13 April 2018
Sinaisky, whose conducting is precise and sensuous and who has a near-perfect technique, must have sharpened the senses of the Gewandhaus. This orchestra rarely plays with such boundless generosity, with such flexible dynamic range, with such voluptuous use of colour, so rich in detail and with such a grasp of structure. A truly great Shostakovich – moving, truthful and unsettling.
Thomas Sanderling grew up in St. Petersburg, where his father, conductor Kurt Sanderling, was permanent conductor of the St. Petersburg Philharmonic Orchestra. He graduated from the Music School of the Leningrad Conservatory and went on to study conducting at the Hochschule für Musik in East Berlin, becoming Music Director of the Halle Opera at age 24. By his mid-twenties he was working with every major orchestra in East Germany, performing in famous venues including the Dresden Staatskapelle and the Leipzig Gewandhaus, and won the Berlin Critics’ Prize for his opera performances at the Komische Oper Berlin. His CD of Shostakovich's Michelangelo Suite (premiere recording) led to his becoming assistant to both Herbert von Karajan and Leonard Bernstein. In the early 1980s he was appointed permanent guest conductor with the Deutsche Staatsoper Unter Den Linden, which was followed with his successful debut at the Wiener Staatsoper, conducting Die Zauberflöte.
He has conducted many orchestras including BBC Scottish, Baltimore Symphony, Bayerische Rundfunk Symphony Orchestra; Bergen Philharmonic; Bournemouth Symphony; Czech Philharmonic, Dallas Symphony, Deutsches Symphonie Orchester, Dresden Staatskapelle; Dresden Philharmonic, Gewandhaus Orchestra Leipzig, Halle Orchestra UK, Helsinki Philharmonic, Konzerthausorchester Berlin, London Philharmonic, Montreal Symphony, NDR Hamburg Symphony Orchestra, Oslo Philharmonic, Philharmonia Orchestra, Pittsburg Symphony, Royal Liverpool Philharmonic, Royal Philharmonic, Radio Philharmonic Hilversum, Royal Stockholm, St Petersburg Philharmonic, Tchaikowsky Radio Symphony (Moscow), Vancouver Symphony, WDR Symphony Cologne, Sydney Symphony, Novosibirsk Philharmonic etc. He is also a regular guest conductor of radio orchestras in Germany.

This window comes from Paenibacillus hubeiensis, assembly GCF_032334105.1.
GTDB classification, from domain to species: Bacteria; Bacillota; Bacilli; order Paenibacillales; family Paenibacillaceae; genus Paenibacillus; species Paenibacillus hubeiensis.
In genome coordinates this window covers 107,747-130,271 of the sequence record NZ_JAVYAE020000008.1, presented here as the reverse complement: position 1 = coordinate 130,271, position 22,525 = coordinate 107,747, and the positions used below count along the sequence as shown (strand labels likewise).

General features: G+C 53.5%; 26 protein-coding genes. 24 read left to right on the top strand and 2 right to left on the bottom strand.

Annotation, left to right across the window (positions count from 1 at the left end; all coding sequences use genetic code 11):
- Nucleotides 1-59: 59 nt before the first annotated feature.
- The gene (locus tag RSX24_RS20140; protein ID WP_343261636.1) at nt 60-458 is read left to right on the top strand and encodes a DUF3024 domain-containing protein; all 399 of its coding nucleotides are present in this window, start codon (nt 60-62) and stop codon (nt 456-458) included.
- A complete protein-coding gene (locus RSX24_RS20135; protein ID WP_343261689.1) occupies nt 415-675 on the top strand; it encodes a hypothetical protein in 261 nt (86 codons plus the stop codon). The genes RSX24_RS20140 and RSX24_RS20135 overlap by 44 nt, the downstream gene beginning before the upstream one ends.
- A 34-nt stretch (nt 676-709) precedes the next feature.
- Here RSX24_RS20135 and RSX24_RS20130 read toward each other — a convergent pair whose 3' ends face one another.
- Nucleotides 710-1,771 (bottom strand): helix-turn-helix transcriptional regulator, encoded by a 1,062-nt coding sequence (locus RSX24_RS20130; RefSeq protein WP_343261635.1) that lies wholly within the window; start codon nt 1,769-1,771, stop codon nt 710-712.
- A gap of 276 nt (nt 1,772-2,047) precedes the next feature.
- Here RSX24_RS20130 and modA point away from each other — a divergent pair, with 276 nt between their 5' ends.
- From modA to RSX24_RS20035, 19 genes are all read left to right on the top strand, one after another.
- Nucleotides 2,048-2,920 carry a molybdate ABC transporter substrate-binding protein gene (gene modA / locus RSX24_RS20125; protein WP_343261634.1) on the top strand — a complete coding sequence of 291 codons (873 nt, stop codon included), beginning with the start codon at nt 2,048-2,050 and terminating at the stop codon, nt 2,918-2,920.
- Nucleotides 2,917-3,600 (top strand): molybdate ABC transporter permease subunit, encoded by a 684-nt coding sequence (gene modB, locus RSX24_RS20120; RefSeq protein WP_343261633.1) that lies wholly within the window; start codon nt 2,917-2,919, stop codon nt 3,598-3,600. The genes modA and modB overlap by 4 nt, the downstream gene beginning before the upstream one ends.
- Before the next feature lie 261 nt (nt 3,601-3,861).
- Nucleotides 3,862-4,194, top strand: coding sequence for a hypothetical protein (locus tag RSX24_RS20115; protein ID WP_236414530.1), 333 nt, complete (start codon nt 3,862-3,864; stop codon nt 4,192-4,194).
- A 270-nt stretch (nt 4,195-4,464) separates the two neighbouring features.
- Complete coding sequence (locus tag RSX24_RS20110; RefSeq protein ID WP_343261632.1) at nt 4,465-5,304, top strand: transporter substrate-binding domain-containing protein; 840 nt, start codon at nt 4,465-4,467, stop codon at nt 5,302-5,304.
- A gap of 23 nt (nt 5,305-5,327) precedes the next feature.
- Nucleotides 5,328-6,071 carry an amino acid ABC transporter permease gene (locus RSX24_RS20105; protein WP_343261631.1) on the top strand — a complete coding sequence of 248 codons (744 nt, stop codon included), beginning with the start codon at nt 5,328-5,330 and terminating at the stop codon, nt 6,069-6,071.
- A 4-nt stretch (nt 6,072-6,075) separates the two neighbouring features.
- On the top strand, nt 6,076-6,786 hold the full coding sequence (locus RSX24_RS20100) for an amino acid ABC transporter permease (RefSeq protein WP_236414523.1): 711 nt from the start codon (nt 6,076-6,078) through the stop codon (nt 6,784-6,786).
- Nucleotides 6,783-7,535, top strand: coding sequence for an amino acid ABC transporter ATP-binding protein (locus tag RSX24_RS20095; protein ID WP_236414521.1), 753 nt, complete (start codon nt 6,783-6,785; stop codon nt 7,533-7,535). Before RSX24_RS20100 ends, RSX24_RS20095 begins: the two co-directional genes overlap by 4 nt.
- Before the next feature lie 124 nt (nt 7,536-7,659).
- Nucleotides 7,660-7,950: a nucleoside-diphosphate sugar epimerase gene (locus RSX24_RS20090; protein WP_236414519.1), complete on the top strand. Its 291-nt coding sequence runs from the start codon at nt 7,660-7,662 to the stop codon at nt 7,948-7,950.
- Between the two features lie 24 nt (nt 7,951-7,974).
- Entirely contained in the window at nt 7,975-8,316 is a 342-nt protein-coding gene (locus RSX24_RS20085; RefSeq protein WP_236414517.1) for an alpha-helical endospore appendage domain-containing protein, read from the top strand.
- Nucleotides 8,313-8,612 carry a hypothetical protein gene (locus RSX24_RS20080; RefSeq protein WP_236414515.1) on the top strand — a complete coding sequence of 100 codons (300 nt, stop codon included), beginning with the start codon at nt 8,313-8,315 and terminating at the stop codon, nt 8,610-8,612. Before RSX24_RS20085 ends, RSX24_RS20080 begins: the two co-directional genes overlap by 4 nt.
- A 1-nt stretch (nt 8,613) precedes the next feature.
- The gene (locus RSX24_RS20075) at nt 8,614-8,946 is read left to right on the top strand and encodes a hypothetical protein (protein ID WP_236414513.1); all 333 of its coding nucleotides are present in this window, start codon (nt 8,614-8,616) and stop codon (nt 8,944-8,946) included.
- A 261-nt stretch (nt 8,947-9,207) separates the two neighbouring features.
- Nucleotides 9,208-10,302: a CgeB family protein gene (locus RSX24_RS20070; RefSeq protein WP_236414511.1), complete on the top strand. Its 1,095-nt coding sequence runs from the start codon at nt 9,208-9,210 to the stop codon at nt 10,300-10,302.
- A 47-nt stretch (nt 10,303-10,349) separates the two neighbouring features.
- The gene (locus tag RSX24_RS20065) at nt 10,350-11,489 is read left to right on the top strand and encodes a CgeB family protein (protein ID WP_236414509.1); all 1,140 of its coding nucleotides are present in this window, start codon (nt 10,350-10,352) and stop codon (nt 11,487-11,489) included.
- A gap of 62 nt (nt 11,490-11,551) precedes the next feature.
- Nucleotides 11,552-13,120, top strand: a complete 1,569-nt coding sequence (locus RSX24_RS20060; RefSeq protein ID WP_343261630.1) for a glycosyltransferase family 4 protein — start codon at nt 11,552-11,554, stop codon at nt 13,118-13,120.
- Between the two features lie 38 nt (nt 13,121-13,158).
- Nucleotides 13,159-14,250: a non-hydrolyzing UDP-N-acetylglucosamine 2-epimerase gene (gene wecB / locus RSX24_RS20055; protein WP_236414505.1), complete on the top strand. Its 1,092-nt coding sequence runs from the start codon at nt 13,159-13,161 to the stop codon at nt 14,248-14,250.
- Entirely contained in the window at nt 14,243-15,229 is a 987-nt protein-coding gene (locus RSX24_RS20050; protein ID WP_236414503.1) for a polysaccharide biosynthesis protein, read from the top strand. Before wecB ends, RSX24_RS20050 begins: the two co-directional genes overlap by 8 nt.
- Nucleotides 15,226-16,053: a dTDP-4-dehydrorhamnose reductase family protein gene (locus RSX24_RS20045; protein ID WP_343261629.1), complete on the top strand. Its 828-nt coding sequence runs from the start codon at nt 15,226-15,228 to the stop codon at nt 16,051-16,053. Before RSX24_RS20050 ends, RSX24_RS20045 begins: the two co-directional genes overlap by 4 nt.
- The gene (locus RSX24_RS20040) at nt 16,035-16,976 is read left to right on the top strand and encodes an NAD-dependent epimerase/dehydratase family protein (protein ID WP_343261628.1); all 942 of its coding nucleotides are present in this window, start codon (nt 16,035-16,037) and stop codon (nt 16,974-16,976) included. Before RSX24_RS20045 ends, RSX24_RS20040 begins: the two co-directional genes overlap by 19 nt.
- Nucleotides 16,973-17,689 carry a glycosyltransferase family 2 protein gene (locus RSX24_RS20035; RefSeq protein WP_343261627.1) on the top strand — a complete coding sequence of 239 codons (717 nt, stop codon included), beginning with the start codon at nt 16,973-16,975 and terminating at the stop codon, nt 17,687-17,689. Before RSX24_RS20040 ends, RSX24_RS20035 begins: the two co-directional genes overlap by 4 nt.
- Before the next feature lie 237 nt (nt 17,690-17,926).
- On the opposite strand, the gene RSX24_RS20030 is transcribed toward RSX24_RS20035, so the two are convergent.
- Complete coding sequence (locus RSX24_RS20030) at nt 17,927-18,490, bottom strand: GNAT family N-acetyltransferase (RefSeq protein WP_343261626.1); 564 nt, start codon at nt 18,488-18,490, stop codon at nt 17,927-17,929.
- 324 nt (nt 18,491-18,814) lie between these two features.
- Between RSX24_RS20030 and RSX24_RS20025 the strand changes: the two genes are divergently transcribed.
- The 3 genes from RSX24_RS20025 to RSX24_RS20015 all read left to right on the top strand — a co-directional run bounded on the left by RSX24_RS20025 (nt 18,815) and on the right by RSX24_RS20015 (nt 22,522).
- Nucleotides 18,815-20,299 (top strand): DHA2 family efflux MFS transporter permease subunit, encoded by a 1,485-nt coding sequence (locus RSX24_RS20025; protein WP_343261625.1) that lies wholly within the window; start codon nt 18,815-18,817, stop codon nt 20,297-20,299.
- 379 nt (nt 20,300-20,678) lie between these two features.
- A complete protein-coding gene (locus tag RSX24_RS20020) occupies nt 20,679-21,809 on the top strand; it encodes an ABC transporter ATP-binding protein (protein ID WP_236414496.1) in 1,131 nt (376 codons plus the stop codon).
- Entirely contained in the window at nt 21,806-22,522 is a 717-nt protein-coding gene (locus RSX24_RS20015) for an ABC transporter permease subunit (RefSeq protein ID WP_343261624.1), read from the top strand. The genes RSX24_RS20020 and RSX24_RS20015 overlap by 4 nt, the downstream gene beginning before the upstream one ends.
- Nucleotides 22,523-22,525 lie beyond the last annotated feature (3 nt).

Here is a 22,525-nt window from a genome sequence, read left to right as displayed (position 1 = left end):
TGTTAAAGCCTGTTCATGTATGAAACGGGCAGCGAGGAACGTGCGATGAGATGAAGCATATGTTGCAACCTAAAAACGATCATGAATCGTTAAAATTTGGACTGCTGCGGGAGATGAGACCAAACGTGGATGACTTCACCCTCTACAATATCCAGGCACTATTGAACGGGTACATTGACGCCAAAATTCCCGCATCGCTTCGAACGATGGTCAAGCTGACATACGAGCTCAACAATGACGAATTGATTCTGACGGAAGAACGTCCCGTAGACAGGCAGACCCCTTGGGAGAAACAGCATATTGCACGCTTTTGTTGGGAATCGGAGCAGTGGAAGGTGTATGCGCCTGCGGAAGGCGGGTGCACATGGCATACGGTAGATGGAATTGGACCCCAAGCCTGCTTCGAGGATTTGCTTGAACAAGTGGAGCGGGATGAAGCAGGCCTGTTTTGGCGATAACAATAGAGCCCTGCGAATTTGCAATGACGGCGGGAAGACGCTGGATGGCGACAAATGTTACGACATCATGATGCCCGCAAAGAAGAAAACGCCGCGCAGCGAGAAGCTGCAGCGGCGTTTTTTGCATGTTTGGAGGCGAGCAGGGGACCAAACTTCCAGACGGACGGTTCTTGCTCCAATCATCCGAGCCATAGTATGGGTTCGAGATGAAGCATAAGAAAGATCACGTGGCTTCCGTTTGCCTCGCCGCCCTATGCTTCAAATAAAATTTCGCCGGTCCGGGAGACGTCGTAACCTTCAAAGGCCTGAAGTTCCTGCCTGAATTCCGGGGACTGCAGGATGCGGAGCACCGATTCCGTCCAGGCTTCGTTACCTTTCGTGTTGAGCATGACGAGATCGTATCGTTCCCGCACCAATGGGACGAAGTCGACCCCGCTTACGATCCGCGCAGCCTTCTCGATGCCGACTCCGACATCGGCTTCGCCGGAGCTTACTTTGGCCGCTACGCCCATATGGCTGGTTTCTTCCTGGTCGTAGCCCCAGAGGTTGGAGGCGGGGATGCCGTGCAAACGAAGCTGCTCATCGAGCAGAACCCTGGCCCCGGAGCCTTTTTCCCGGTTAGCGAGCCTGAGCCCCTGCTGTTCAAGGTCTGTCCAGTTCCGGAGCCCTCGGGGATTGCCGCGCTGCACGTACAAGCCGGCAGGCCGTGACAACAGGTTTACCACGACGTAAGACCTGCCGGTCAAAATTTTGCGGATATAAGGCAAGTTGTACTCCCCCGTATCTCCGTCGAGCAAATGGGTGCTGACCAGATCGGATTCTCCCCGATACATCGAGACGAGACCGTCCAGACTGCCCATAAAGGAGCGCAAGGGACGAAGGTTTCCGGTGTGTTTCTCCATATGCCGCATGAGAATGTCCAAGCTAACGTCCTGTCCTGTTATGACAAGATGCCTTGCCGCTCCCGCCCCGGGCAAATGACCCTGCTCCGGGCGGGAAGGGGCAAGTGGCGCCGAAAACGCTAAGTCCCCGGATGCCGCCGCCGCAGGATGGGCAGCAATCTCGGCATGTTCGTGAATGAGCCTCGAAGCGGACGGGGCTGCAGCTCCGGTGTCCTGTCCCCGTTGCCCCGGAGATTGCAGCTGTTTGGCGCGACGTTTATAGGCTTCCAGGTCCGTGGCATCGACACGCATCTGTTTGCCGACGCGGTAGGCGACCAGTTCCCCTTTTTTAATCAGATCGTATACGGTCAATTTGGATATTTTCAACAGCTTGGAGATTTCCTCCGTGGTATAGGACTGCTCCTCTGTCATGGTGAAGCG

Thomas Sanderling was awarded the title of Lifetime Music Director Laureate by Osaka Symphony Orchestra. With this orchestra he won the Grand Prix of the Osaka Critics twice in three years.
He has enjoyed a close relationship with Dmitri Shostakovich and his family for many years and still works in close collaboration with Irina Shostakovich. He originally met Dmitri Shostakovich whilst making his Moscow debut, conducting the State Orchestra of Russia, on the invitation of Evgeny Svetlanov, as a result of winning a conducting competition in East Germany. Greatly impressed, Shostakovich entrusted him with the translation into German of the texts of his 13th and 14th Symphonies; later he conducted the German premieres of both works. He also conducted the world premiere recording of the Michelangelo Suite followed by the concert premiere of two British song cycles for which he also set the original English text: Six Romances on Verses by British Poets and Anglo-American folk Songs. Both works were performed with Bayerische Rundfunk Symphony Orchestra in Munich, recorded live and released on the Orfeo label in 2012. Inspired by Irina Shostakovich, he created an Italian version of the Michelangelo Suite, which is dedicated to her.
Thomas Sanderling has appeared in numerous opera houses including Wiener Staatsoper, Deutsche Oper Unter den Linden, Deutsche Oper Berlin, Bayerische Staatsoper, Hamburgische Staatsoper, Komische Oper Berlin, Bolshoi Theatre, Mariinsky Theatre, Det Kongelige Teater Denmark, Finnish National Opera, Teatro La Fenice di Venezia, and Opéra de Nice.
He has recorded for many companies including: Deutsche Grammophon, Sony Classical International, Naxos, BIS, Chandos, Audite, and Berlin Classics. His prizes and awards include Cannes Classical Award, INMA Award and a Grammy Nomination.
Recent highlights: Russian premiere of Leonard Bernstein's Symphony No. 3 at the Grand Festival of the Russian National Orchestra in Moscow. Concert appearances in Berlin and Vienna, conducting Japan Virtuoso Symphony, St. Petersburg Philharmonic, Tchaikovsky Symphony Moscow, Helsinki Philharmonic, and Svetlanov State Orchestra.